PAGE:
(2) Governors on instantaneous type safeties must be tested by hand tripping the governor while the elevator is traveling at its rated speed. Creating sufficient slack in the rope and dropping the elevator is the method of testing speed governors located on a elevator or chassis.

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NEW SECTION
WAC 296-96-07180   What are the construction requirements for driving machines and sheaves?   (1) Winding drums, traction sheaves, overhead sheaves and deflecting sheaves must:

(a) Be made of cast iron or steel;

(b) Have diameters at least 30 times the diameter of the wire hoisting ropes; and

(c) Have machined rope grooves. EXCEPTION: (1) If 8 x 19 steel ropes are used, drum and sheave diameters may be reduced to 21 times the diameter of the hoisting rope.

(2) Existing incline lifts suspended by cables are not required to have machine grooves, except for the first row of cables wrapped on the drum.

(3) The factor of safety, based on the static load (the rated load plus the weight of the car, ropes, counterweights, etc.) to be used in the design of driving machines and sheaves, must be at least:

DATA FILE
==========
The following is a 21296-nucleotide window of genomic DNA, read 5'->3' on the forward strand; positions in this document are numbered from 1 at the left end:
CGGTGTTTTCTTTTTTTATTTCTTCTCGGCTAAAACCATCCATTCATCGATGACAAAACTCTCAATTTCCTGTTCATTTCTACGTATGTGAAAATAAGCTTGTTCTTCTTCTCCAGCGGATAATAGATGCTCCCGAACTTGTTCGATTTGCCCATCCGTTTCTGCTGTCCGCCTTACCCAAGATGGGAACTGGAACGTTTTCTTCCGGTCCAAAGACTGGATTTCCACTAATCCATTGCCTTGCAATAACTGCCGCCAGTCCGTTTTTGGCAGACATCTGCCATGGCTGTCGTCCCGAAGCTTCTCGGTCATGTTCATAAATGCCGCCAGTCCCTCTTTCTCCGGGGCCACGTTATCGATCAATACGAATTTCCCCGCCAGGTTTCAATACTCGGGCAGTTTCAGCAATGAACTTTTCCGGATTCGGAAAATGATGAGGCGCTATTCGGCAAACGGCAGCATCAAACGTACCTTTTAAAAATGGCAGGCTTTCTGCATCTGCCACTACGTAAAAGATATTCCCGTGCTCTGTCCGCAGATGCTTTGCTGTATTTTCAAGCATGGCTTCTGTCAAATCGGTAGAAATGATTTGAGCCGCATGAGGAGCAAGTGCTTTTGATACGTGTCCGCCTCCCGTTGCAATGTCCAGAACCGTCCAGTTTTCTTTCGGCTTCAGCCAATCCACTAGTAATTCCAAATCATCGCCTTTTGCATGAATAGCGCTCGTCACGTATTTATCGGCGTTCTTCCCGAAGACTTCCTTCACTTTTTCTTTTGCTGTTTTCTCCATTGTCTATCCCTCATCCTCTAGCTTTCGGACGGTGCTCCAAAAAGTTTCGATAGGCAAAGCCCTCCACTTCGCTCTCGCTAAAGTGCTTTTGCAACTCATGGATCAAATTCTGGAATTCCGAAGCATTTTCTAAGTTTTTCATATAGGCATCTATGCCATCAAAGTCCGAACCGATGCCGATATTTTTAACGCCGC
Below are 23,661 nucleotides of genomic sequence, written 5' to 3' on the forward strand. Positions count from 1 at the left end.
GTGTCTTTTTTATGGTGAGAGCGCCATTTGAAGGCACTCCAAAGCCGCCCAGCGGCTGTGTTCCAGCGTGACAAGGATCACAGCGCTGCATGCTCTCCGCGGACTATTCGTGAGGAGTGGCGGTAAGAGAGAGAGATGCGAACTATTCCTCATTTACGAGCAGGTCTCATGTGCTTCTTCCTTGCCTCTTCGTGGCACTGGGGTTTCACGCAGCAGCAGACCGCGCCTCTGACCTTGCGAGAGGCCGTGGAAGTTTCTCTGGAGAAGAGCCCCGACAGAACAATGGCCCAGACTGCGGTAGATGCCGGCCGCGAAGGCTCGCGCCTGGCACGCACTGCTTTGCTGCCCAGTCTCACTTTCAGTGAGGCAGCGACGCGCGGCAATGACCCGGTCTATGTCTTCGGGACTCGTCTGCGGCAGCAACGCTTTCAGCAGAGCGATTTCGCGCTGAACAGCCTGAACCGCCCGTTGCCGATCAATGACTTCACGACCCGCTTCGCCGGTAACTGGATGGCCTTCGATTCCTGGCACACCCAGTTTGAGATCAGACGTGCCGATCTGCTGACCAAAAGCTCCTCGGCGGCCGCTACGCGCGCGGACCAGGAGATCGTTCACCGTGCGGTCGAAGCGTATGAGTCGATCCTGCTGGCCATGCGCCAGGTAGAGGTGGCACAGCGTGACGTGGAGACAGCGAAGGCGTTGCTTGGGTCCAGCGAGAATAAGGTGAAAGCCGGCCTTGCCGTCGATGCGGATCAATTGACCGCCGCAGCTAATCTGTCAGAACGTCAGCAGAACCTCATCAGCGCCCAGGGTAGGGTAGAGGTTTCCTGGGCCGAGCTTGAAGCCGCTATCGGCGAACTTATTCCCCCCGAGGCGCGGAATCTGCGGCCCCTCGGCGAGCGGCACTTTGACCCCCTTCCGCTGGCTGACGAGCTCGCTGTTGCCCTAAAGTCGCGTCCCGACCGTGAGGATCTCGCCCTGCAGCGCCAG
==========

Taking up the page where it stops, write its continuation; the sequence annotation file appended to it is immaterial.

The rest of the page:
(a) Eight for driving machines and sheaves built of wrought iron and steel; or

(b) Ten for driving machines built of cast iron, cast steel or other materials.

(4) Set screw type fastenings must not be substituted for keys or pins if connections are subject to torque or tension.

(5) Gears:

(a) When connecting drums or sheaves to the main driving gear, friction gears, clutch mechanisms or couplings must not be used.

(b) Worm gears having cast iron teeth must not be used.

(6) Brakes:

(a) Electric brakes must be of the friction type set by springs and must release electrically.

(b) All brakes must be able to stop and hold a elevator carrying 125 percent of its rated load.